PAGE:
Unlike Hollywood, the boffins at NASA know their onions when it comes to space travel, and some movies just don’t stand up to scrutiny.
And while it may have won a slew of Oscars, it’s Alfonso Cuarón’s 2013 hit Gravity which comes in for the most scorn.
In a video for the BBC’s Radio 5 Live, space scientists gave it both barrels.
Heat shield analyst Tori Wells says: “Everything that could go wrong went terribly, terribly wrong. And that’s not exactly the feeling we want everybody to have about this industry.”
Flight design analyst Caley Burke adds: “How [could] Sandra Bullock just move between orbits with really almost no issue?”
Allison McIntyre, chief of the NASA mockup facility, goes on: “It wasn’t exactly accurate. When she gets out of her space suit, she’s in cute little underwear. Where’s the diaper?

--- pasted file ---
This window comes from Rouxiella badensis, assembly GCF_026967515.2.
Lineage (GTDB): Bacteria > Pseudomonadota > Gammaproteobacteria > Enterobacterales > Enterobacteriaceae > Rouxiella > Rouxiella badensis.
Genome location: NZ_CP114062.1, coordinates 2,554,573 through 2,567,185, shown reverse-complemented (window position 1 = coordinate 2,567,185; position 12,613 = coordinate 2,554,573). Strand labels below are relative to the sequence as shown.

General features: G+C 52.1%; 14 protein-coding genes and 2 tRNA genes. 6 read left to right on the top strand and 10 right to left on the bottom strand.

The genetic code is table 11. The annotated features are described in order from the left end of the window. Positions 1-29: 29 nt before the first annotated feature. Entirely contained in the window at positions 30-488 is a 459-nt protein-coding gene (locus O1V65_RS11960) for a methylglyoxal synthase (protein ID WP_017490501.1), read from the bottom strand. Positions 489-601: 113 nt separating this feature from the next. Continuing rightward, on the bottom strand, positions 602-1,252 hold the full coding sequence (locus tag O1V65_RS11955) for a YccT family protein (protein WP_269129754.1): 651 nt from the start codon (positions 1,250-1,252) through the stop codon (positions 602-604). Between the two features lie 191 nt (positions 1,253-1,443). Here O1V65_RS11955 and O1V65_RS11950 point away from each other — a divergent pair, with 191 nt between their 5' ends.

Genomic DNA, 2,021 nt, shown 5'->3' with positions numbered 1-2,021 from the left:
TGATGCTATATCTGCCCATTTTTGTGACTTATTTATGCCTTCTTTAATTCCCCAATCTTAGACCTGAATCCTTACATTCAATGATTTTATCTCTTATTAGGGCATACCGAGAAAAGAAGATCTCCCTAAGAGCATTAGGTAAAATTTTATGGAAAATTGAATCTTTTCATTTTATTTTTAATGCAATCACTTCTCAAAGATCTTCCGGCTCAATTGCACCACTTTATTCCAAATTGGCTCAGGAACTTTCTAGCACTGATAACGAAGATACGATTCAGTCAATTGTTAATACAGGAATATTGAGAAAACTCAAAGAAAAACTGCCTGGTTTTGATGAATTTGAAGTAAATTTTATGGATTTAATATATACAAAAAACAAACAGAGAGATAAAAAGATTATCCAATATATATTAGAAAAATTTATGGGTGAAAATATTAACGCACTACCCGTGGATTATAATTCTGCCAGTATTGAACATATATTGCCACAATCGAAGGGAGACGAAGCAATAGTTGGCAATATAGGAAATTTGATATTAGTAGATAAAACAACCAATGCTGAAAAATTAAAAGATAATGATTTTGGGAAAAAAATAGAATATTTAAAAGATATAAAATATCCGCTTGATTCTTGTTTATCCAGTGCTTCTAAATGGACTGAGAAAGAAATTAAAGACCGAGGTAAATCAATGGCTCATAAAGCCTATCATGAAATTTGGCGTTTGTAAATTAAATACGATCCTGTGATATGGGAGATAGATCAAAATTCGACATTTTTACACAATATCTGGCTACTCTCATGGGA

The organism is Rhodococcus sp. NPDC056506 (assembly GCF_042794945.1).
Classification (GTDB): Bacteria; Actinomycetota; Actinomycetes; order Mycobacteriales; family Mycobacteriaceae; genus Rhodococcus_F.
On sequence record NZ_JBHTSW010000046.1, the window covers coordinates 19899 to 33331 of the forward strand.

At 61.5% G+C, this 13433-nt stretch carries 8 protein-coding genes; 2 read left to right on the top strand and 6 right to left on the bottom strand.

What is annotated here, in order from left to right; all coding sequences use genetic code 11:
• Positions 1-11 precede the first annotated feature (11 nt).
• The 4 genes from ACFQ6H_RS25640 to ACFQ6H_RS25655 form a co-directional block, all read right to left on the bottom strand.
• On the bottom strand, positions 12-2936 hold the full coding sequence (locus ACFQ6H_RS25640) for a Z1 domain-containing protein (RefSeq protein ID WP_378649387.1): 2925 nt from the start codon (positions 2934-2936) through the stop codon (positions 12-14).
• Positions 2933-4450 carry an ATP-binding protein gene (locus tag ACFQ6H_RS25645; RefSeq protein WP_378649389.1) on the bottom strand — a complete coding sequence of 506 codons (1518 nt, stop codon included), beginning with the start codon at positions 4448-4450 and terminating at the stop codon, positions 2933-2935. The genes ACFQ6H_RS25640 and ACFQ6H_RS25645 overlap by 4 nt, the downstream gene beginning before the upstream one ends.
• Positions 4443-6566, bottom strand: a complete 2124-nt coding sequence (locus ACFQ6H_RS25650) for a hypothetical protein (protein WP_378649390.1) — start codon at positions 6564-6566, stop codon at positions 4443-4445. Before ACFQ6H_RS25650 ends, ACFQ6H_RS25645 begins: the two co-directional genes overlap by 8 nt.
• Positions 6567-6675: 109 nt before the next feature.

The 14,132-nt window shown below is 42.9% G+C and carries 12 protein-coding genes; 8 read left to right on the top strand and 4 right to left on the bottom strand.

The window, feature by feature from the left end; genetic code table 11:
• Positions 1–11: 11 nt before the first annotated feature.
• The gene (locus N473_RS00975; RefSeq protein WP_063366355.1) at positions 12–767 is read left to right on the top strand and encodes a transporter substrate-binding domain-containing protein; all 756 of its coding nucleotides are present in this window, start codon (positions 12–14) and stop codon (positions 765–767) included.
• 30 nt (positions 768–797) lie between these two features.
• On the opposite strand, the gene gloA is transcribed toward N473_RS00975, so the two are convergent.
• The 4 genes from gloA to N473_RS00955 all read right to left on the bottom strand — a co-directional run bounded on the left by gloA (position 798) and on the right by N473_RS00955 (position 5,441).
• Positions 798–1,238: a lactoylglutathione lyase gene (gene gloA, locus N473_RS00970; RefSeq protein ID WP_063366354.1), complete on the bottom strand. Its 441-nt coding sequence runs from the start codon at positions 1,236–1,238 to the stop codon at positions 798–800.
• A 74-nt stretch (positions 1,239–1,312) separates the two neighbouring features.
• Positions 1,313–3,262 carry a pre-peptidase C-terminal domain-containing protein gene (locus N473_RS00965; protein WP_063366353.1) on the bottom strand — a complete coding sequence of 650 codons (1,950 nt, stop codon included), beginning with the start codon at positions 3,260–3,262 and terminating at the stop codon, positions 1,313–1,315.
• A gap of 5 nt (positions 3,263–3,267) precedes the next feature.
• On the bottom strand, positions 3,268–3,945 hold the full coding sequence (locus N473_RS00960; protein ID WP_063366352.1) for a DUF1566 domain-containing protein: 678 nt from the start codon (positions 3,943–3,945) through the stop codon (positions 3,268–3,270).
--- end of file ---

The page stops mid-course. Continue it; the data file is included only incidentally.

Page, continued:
“My favourite space film is The Martian, because that’s where we’re going and it really does show just how hard it is.”
Gioia Massa, a scientist working on food production in the International Space Station, is also a big fan of the Ridley Scott-directed Matt Damon romp.
“We had a plant scientist as the main character and, not only that, but it was a plant scientist who didn’t go insane and cause a lot of havoc!”
Other favourites included 2016’s Hidden Figures.
Launchpad project manager Regina Spellman says: “Because of the fact that it shows the true power of women, and the main thing about that film is that it got the story out.”
ISS astronaut Karen Nyberg adds: “My favourite space film is Apollo 13. It just really is relevant to how we actually fly in space.”
Mission Control’s flight director Emily Nelson adds: “If it weren’t for Apollo 13, it would be really hard to explain what my job is.”
Bruce Willis meteor actioner Armageddon, however, not so much.
“Armageddon. It’s just not very accurate,” she added.